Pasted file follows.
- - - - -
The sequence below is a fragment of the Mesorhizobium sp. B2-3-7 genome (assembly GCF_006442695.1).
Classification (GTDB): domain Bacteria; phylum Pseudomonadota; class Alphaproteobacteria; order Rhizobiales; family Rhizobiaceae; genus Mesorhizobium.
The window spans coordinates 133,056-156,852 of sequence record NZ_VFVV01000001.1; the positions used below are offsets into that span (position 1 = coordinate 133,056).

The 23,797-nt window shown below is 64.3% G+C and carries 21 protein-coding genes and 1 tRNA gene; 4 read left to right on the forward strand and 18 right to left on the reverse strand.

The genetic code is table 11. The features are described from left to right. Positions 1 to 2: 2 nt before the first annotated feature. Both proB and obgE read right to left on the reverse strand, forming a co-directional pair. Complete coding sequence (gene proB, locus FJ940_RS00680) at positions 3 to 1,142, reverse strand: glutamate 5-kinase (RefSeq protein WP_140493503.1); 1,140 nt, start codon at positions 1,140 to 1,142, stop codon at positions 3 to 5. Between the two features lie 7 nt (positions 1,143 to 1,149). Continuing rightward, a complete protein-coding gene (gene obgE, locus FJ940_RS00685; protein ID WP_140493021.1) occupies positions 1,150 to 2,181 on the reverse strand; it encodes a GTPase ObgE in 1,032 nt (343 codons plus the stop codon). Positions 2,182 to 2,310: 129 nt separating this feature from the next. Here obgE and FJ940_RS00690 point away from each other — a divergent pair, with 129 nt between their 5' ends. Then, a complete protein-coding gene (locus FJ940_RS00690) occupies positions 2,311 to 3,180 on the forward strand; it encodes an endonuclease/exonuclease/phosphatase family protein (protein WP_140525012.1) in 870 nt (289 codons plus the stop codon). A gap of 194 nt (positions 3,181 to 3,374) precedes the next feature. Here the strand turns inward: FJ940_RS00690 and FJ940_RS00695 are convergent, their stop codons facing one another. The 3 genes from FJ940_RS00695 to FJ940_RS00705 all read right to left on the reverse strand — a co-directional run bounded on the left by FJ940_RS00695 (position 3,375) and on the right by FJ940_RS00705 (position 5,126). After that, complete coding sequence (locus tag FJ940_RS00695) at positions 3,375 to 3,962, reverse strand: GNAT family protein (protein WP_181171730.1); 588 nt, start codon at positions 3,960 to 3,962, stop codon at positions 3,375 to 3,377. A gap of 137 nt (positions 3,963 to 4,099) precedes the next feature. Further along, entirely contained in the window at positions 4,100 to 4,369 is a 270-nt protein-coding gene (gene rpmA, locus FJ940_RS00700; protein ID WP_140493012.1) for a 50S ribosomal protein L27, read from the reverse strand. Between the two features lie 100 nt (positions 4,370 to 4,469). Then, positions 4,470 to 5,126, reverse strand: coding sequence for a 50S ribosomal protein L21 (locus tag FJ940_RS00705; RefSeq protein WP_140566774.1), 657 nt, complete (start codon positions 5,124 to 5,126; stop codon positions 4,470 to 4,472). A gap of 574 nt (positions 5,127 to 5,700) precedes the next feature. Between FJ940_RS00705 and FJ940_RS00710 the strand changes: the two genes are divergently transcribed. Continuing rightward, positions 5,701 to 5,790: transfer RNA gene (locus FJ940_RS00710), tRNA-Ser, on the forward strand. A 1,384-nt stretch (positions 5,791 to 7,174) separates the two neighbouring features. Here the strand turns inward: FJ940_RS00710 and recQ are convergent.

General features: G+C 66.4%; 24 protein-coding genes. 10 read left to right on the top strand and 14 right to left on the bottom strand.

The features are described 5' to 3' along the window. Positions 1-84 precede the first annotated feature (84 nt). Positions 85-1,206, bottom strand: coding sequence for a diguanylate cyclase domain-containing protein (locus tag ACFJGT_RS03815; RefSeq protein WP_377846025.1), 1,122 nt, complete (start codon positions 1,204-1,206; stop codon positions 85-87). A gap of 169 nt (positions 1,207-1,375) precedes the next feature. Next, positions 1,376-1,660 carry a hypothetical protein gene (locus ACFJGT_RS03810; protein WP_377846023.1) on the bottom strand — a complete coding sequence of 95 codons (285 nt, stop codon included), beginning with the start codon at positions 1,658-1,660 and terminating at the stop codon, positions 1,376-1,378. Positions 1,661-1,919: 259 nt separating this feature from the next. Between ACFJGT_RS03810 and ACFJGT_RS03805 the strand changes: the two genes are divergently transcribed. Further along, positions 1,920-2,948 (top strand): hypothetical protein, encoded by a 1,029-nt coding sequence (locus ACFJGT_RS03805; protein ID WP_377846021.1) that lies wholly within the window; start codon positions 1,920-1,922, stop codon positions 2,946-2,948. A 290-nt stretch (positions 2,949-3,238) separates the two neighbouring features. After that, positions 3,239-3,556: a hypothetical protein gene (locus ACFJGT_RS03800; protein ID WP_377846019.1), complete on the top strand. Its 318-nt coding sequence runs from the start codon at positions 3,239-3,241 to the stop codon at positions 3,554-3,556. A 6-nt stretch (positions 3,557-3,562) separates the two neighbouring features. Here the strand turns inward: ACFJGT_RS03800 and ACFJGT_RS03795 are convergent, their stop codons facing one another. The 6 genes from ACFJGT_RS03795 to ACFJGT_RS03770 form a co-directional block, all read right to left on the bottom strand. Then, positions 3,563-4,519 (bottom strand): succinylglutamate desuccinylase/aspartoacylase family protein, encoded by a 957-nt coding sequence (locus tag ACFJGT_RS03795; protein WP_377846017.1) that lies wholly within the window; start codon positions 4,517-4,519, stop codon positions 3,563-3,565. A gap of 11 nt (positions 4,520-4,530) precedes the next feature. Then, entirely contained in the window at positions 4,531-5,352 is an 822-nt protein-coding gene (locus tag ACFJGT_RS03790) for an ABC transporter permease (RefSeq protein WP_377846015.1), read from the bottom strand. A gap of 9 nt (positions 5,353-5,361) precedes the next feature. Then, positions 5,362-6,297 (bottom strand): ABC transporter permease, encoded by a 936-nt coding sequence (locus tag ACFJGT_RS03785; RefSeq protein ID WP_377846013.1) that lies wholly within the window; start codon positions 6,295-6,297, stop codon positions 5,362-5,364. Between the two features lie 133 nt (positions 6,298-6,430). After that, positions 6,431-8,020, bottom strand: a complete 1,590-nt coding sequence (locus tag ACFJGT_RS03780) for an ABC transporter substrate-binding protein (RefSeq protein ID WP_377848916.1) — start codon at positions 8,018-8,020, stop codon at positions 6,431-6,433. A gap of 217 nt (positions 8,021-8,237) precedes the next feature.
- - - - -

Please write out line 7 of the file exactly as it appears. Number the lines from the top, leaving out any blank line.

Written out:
The features are described 5' to 3' along the window. Positions 1-84 precede the first annotated feature (84 nt). Positions 85-1,206, bottom strand: coding sequence for a diguanylate cyclase domain-containing protein (locus tag ACFJGT_RS03815; RefSeq protein WP_377846025.1), 1,122 nt, complete (start codon positions 1,204-1,206; stop codon positions 85-87). A gap of 169 nt (positions 1,207-1,375) precedes the next feature. Next, positions 1,376-1,660 carry a hypothetical protein gene (locus ACFJGT_RS03810; protein WP_377846023.1) on the bottom strand — a complete coding sequence of 95 codons (285 nt, stop codon included), beginning with the start codon at positions 1,658-1,660 and terminating at the stop codon, positions 1,376-1,378. Positions 1,661-1,919: 259 nt separating this feature from the next. Between ACFJGT_RS03810 and ACFJGT_RS03805 the strand changes: the two genes are divergently transcribed. Further along, positions 1,920-2,948 (top strand): hypothetical protein, encoded by a 1,029-nt coding sequence (locus ACFJGT_RS03805; protein ID WP_377846021.1) that lies wholly within the window; start codon positions 1,920-1,922, stop codon positions 2,946-2,948. A 290-nt stretch (positions 2,949-3,238) separates the two neighbouring features. After that, positions 3,239-3,556: a hypothetical protein gene (locus ACFJGT_RS03800; protein ID WP_377846019.1), complete on the top strand. Its 318-nt coding sequence runs from the start codon at positions 3,239-3,241 to the stop codon at positions 3,554-3,556. A 6-nt stretch (positions 3,557-3,562) separates the two neighbouring features. Here the strand turns inward: ACFJGT_RS03800 and ACFJGT_RS03795 are convergent, their stop codons facing one another. The 6 genes from ACFJGT_RS03795 to ACFJGT_RS03770 form a co-directional block, all read right to left on the bottom strand. Then, positions 3,563-4,519 (bottom strand): succinylglutamate desuccinylase/aspartoacylase family protein, encoded by a 957-nt coding sequence (locus tag ACFJGT_RS03795; protein WP_377846017.1) that lies wholly within the window; start codon positions 4,517-4,519, stop codon positions 3,563-3,565. A gap of 11 nt (positions 4,520-4,530) precedes the next feature. Then, entirely contained in the window at positions 4,531-5,352 is an 822-nt protein-coding gene (locus tag ACFJGT_RS03790) for an ABC transporter permease (RefSeq protein WP_377846015.1), read from the bottom strand. A gap of 9 nt (positions 5,353-5,361) precedes the next feature. Then, positions 5,362-6,297 (bottom strand): ABC transporter permease, encoded by a 936-nt coding sequence (locus tag ACFJGT_RS03785; RefSeq protein ID WP_377846013.1) that lies wholly within the window; start codon positions 6,295-6,297, stop codon positions 5,362-5,364. Between the two features lie 133 nt (positions 6,298-6,430). After that, positions 6,431-8,020, bottom strand: a complete 1,590-nt coding sequence (locus tag ACFJGT_RS03780) for an ABC transporter substrate-binding protein (RefSeq protein ID WP_377848916.1) — start codon at positions 8,018-8,020, stop codon at positions 6,431-6,433. A gap of 217 nt (positions 8,021-8,237) precedes the next feature.